• *****
  • Posts: 1204
Re: Bowline "knot wars"
« Reply #20 on: June 09, 2015, 12:34:46 AM »
Hello mobius, I have added more key stroking content to my post at reply #14.

Would be good if you could also consider changing the title of this thread from 'Knot wars' to 'Load testing of various Bowline structures' (or something with a more scientific bent).

Mark G

xarax

  • Sr. Member
  • *****
  • Posts: 2781
Re: Bowline "knot wars"
« Reply #21 on: June 09, 2015, 01:01:39 AM »
   1. security,
   2. jamming,
   3. unintended misuse 

1. You must be joking ! It is more secure than it should  :) ( meaning, this convoluted collar structure is an overkill ).

2. Perhaps. ( Although "jamming" is a very vague concept - I prefer the simple "difficult to untie", which is enough ! We want bowlines easy to untie - otherwise we do not need bowlines at all ! )
    When you see a "closed" knot tied on the Standing Part before, or even after the eye ( for example, an overhand knot, a fig.8 knot, etc - here the knot tied on the returning eyeleg is even worse :) ), you should be cautious... Under really heavy loading, even the returning eye leg will be pulled hard, and the knot tied on its continuation, the "collar structure", may "close" around itself too tightly.
    Now, there is a basic distinction we should make here : This "closed" knot can be tied before or after the tip of the "higher" collar, and this makes a great difference. If it is tied before the tip of this collar, it will absorb the full tension coming from the returning eyeleg ( that is, about 50% of the total load  ), and then it will become difficult to untie, that is for sure. However, if it is tied after the tip of the "higher" collar, as it happens here, the situation may be less dangerous. At the U-turn of the collar, the direct continuation of the returning eyeleg "uploads" a significant portion of the tension which runs through it ( because of the capstan effect - the collar is not a pulley, it can not revolve freely around the Standing End ! ), so the tension which "comes down" is much less that the tension which was "going up". With less tension, there is less danger of a too tight closing of the "collar structure".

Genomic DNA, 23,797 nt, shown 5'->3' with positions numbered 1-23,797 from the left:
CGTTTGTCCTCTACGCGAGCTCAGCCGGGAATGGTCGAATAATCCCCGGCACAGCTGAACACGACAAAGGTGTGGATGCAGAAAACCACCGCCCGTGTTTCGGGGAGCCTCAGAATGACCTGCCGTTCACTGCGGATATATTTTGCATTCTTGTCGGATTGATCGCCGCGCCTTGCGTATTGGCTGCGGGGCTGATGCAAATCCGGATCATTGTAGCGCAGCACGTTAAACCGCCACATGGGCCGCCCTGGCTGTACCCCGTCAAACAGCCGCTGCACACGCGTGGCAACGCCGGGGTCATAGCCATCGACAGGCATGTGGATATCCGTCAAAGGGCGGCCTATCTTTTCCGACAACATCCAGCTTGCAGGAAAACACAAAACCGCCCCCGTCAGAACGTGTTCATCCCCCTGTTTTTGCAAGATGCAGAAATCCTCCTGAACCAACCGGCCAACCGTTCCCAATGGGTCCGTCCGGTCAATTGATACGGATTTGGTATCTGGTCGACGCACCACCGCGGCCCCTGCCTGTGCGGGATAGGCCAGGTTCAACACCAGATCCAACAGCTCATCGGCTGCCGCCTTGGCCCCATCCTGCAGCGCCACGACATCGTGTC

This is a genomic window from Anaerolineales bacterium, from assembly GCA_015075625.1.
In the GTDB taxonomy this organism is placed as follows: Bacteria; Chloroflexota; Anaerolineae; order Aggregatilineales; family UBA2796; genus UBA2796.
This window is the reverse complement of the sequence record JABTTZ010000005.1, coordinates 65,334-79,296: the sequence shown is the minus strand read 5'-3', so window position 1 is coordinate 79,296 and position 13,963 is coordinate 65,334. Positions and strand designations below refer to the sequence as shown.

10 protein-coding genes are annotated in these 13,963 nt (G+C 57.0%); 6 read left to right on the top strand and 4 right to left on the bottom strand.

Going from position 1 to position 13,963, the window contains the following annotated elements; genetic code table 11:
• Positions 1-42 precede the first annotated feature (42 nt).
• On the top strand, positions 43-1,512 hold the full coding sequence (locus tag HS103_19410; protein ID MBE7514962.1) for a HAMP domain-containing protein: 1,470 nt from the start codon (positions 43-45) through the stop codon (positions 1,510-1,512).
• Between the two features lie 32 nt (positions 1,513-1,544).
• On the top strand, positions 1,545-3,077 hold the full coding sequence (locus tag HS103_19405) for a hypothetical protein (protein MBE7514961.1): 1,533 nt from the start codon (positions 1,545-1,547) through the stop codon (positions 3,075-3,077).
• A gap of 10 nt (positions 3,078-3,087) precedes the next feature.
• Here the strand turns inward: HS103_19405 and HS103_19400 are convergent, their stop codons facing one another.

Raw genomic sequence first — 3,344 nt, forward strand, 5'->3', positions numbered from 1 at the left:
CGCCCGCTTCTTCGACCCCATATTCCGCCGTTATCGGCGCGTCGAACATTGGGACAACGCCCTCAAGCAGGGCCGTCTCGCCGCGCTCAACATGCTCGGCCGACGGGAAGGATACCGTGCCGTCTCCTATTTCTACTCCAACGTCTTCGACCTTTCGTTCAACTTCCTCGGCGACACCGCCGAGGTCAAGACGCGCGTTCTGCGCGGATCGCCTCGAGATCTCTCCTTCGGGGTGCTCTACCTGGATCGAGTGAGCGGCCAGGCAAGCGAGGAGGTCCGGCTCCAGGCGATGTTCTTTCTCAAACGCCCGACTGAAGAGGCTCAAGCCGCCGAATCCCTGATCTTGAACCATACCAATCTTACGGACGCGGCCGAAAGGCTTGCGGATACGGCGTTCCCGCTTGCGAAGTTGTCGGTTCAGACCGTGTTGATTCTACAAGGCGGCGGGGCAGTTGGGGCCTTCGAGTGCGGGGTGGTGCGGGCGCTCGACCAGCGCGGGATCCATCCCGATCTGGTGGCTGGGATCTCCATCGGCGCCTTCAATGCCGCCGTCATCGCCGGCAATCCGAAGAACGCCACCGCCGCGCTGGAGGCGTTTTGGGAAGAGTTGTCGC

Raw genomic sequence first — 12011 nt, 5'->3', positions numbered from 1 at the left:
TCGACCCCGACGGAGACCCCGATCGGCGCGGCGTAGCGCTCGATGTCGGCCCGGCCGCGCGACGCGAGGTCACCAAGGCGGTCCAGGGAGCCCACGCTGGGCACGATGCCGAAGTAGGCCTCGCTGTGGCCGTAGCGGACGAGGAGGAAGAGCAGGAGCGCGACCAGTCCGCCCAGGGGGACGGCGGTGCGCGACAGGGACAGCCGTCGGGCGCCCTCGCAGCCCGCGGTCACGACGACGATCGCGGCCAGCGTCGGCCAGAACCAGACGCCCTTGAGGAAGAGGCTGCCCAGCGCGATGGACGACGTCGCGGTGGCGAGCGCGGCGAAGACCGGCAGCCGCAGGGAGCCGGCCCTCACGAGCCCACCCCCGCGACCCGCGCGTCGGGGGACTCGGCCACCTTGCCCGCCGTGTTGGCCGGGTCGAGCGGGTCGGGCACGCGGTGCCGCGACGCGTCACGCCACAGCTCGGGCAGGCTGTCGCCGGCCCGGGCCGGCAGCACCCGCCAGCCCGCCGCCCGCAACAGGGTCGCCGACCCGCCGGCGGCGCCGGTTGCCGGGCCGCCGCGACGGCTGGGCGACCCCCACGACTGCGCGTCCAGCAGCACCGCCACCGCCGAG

Alan Lee has tied many bowline-like eyeknots with overhand knots or fig.8 knots tied on the returning eyeleg ( on the Standing Part after the eye ) - but, on most of them, they are tied after the "higher" first collar, so there is less danger of them being "closed" around themselves too tightly. Myself, I prefer to follow the rule of thumb, and avoid ANY such knot - so the eyeknots I now tie are PET-2, and they are less prone to jamming / untying difficulties.

3. I do not understand what you mean by this "unintended misuse"... This eyeknot is meant to be loaded mainly as a bowline ( that is, from the "yellow" end - the nipping loop is the yellow one ). If it will be loaded by the other, "blue" end, its "blue" "nipping structure" will be too complex, and its "yellow" "collar structure" will be too simple !   
   HOWEVER, there IS the issue of unintended dressing:) This eyknot can be dressed in a number of different ways, just as it happens with all the "retraced" knots which have parts traced with double lines - the fig.8 bend and fig.8 loop included. In other words, this knot is not self-dressing in one and the optimum way - and, judging from the fact that generations of climbers had not even suspected how many different dressings the fig.8 loop they use can have  :), I think that we should not expect that the average knot tyer would be able to distinguish, and to care, about the different dressings of this knot either. A badly / not-uniformly dressed knot can not be inspected easily, and can even become less strong than a properly dressed one - I think that the twistings and the other irregularities of the flow of the double line, especially around turns, will become the weak links of the nub.
   Read what, by coincidence, I had written just a few hours ago ;